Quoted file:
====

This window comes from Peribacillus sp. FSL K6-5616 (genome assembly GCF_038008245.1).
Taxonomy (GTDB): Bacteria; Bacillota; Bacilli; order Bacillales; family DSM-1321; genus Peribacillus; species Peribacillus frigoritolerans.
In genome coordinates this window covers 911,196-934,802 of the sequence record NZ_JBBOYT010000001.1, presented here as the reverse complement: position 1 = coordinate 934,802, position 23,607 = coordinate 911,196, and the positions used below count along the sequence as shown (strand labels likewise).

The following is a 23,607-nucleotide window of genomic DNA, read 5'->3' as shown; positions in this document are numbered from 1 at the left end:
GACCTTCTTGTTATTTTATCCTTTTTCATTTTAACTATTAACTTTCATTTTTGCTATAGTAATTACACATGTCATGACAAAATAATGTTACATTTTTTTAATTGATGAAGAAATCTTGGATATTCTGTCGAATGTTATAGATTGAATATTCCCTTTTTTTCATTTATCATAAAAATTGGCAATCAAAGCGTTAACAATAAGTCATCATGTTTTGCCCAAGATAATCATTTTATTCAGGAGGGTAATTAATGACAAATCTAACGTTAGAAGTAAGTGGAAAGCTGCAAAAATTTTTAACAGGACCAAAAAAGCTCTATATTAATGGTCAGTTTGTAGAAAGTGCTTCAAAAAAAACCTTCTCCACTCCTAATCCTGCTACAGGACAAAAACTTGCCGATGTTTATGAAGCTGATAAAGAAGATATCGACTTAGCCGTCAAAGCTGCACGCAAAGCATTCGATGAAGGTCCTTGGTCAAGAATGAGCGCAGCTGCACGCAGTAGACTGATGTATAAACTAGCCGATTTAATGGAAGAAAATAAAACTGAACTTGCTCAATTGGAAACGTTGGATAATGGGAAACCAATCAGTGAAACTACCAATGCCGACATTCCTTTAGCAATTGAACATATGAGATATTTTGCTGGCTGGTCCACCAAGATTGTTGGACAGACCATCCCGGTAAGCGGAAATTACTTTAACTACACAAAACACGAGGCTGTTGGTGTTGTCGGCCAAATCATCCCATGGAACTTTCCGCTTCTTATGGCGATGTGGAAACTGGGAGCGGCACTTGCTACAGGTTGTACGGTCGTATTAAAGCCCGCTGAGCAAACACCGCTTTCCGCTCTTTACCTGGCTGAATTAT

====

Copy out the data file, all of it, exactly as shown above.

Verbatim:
This window comes from Peribacillus sp. FSL K6-5616 (genome assembly GCF_038008245.1).
Taxonomy (GTDB): Bacteria; Bacillota; Bacilli; order Bacillales; family DSM-1321; genus Peribacillus; species Peribacillus frigoritolerans.
In genome coordinates this window covers 911,196-934,802 of the sequence record NZ_JBBOYT010000001.1, presented here as the reverse complement: position 1 = coordinate 934,802, position 23,607 = coordinate 911,196, and the positions used below count along the sequence as shown (strand labels likewise).

The following is a 23,607-nucleotide window of genomic DNA, read 5'->3' as shown; positions in this document are numbered from 1 at the left end:
GACCTTCTTGTTATTTTATCCTTTTTCATTTTAACTATTAACTTTCATTTTTGCTATAGTAATTACACATGTCATGACAAAATAATGTTACATTTTTTTAATTGATGAAGAAATCTTGGATATTCTGTCGAATGTTATAGATTGAATATTCCCTTTTTTTCATTTATCATAAAAATTGGCAATCAAAGCGTTAACAATAAGTCATCATGTTTTGCCCAAGATAATCATTTTATTCAGGAGGGTAATTAATGACAAATCTAACGTTAGAAGTAAGTGGAAAGCTGCAAAAATTTTTAACAGGACCAAAAAAGCTCTATATTAATGGTCAGTTTGTAGAAAGTGCTTCAAAAAAAACCTTCTCCACTCCTAATCCTGCTACAGGACAAAAACTTGCCGATGTTTATGAAGCTGATAAAGAAGATATCGACTTAGCCGTCAAAGCTGCACGCAAAGCATTCGATGAAGGTCCTTGGTCAAGAATGAGCGCAGCTGCACGCAGTAGACTGATGTATAAACTAGCCGATTTAATGGAAGAAAATAAAACTGAACTTGCTCAATTGGAAACGTTGGATAATGGGAAACCAATCAGTGAAACTACCAATGCCGACATTCCTTTAGCAATTGAACATATGAGATATTTTGCTGGCTGGTCCACCAAGATTGTTGGACAGACCATCCCGGTAAGCGGAAATTACTTTAACTACACAAAACACGAGGCTGTTGGTGTTGTCGGCCAAATCATCCCATGGAACTTTCCGCTTCTTATGGCGATGTGGAAACTGGGAGCGGCACTTGCTACAGGTTGTACGGTCGTATTAAAGCCCGCTGAGCAAACACCGCTTTCCGCTCTTTACCTGGCTGAATTAT